NOAA Helping Washington State Monitor Algae Bloom

NOAA announced it is committing $88,000 in grant and event response funding to monitor and analyze an unusually large bloom of toxic algae off the state's coast.

NOAA has committed $88,000 in grant and event response funding to monitor and analyze an unusually large bloom of toxic algae off Washington state's coast, the agency announced last week.

These blooms of Pseudo-nitzschia can produce a toxin that can be harmful to people, fish, and marine mammals. The state has had to close fisheries this year because of it. In May, the razor clam fishery closed, resulting in an estimated $9.2 million in lost income, and the state's commercial crab fishery, worth roughly $84 million annually, also has been affected, according to the U.S. Commerce Department agency.

NOAA reports that such blooms "have been occurring along the entire West Coast from southern California to Alaska since May 2015, prompting public health concerns. Some species of Pseudo-nitzschia create a strong neurotoxin, domoic acid, which accumulates in filter-feeding fish, such as anchovies, and shellfish, and can affect marine mammals such as sea lions. Also, seafood contaminated with domoic acid can cause Amnesic Shellfish Poisoning, a severe illness that can cause permanent short-term memory loss, brain damage, or death, in severe cases. When domoic acid exceeds regulatory limits, state officials close shellfish beds and certain fishing areas.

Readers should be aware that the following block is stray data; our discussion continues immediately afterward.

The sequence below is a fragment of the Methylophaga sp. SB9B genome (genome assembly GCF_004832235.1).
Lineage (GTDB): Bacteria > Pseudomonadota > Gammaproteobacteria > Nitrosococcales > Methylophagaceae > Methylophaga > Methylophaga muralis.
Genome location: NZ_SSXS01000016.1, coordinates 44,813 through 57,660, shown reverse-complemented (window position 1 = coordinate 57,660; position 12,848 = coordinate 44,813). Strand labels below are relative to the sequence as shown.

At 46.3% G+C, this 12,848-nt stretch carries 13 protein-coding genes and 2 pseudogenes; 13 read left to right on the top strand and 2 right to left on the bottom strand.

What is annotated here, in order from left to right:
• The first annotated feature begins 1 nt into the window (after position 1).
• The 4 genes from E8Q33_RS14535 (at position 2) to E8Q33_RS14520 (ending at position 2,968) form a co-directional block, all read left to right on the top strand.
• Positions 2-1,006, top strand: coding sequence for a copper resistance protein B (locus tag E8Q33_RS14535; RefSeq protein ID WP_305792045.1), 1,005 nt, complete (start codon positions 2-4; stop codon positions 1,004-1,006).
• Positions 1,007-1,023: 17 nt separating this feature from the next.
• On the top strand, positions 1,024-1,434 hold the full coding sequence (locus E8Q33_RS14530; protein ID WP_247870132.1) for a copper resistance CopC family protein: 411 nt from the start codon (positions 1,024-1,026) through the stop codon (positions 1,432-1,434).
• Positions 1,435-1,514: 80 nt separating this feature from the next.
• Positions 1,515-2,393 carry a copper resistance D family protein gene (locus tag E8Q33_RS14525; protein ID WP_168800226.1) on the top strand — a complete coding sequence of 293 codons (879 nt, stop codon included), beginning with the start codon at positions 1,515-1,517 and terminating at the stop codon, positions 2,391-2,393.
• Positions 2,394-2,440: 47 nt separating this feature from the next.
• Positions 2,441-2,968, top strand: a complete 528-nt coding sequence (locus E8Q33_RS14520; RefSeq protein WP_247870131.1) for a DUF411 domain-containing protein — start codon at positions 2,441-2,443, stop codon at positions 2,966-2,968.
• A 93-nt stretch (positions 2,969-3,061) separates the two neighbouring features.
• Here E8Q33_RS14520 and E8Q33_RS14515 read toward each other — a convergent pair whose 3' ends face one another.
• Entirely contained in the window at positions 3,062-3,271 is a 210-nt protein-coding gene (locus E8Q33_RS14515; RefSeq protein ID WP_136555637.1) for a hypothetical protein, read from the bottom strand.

A $75,000 grant is going to the Northwest Association of Networked Ocean Observing Systems for monitoring the bloom in Washington State, and $13,000 will support data collection efforts will be distributed among multiple partners. Matching funds and services of approximately $100,000 will come from partners in support of the effort. "Providing communities in Washington with early warnings is essential to helping them plan for something like this," said Mary Erickson, director of NOAA's National Centers for Coastal Ocean Science, which is providing funding. "Improved understanding of the causes of this event will lead to better bloom prediction, which is part of a larger NOAA effort to develop ongoing ecological forecast."